Europe Moves



The European Commission decided over the weekend to provide a €10 million food aid package to North Korea. The program will consist of two components. The first, and no doubt largest, is a standard food assistance program targeted at 650,000 people in vulnerable categories: “mainly children under five, pregnant and lactating women and elderly people living alone” and mainly in the “Northern and Eastern provinces of the country.” This program will be administered through the WFP.

The second component is a therapeutic feeding component for children already experiencing malnutrition, to run from 4 to 6 months. This part of the program will be run out of county level hospitals by Save the Children, which is already on the ground in the country.

The basis of the decision was a nine-day mission in early June that visited three provinces (North Pyongan, South Hamgyong and Kangwon) and the standard itinerary on such trips: food warehouses, Public Distribution Centres, as well as hospitals and clinics, schools, orphanages, kindergartens and nurseries. According to the EU minders, the report is not public. But the press release cites an even sharper-than-anticipated decline in PDS rations to 150 grams a day, presumably at visited sites; this would suggest conditions more dire than those anticipated by the FAO/WFP report based on a March visit.

Former Finnish President Martti Ahtisaari—who accompanied the Elders on their trip—also appealed to the Commission for food aid following his visit.

This program marks a turn for the EU, which except for some assistance in the wake of the floods in 2010 got out of food aid to the country in 2008 in favor of longer-run development assistance. As in the US, the statements by Commissioner Kristolina Georgieva emphasize the importance of monitoring and threaten to cut aid on any evidence of diversion. A monitoring agreement was supposedly negotiated by the European team, but it is also not public. It is thus unclear whether the terms for the European program are in addition to the WFP monitoring agreement already negotiated—which we examined in some detail—or simply confirm it; the press release touts an increased number of visits and a random-visit protocol. Monitoring is clearly a core stumbling block to any US assistance, which appears less and less likely to materialize.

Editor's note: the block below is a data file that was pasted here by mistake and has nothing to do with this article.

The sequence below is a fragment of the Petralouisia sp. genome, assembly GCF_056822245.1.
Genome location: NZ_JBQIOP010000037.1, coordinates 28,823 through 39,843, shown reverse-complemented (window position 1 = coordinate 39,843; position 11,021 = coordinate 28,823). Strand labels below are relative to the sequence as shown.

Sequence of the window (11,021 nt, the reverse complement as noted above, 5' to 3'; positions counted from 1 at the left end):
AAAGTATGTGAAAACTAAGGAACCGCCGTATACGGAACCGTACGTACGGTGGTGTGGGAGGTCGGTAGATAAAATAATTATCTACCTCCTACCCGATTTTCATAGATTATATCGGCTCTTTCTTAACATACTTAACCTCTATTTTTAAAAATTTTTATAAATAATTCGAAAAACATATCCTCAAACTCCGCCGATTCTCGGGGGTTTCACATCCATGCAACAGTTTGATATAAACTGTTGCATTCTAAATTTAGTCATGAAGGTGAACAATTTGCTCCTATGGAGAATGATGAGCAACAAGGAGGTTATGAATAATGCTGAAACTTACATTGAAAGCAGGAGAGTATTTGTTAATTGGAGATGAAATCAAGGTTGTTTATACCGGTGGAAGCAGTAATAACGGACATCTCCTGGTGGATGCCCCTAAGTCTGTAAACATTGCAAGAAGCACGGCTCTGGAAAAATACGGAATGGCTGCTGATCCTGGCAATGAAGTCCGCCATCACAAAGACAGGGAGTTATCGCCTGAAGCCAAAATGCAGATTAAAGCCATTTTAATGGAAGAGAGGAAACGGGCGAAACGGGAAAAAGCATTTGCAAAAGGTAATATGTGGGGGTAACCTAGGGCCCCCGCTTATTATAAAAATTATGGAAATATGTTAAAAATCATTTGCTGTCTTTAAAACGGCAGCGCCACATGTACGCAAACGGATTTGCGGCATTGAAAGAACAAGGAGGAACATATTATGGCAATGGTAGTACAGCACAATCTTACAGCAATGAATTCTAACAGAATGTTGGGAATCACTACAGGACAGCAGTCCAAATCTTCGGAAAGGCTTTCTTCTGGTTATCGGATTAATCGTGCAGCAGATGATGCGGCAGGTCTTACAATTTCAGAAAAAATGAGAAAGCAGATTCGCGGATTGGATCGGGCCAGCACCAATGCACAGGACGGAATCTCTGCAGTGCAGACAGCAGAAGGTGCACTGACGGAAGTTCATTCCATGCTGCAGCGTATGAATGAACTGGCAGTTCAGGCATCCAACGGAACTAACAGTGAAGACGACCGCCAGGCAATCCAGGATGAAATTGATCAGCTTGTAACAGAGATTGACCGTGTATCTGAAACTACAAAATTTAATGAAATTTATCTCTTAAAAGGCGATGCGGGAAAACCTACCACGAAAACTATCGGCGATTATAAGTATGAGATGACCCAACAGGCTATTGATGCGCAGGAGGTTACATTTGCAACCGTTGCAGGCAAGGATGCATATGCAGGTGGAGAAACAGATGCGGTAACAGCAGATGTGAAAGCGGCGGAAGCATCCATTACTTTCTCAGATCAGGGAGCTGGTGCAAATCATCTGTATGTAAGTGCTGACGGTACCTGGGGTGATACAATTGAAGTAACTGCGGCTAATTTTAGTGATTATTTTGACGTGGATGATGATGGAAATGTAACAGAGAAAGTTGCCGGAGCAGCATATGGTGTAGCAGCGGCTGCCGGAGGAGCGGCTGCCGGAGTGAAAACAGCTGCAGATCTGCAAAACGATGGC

In the absence of more detail, we cannot know exactly what the EU mission saw. But it clearly wasn't good. The decision--although hardly enough to put a dent in the WFP appeal--appears to confirm our suspicions that the summer harvest is not going to be enough to break a more prolonged-than-normal lean season. Moreover, the therapeutic feeding program suggests increasing malnutrition.

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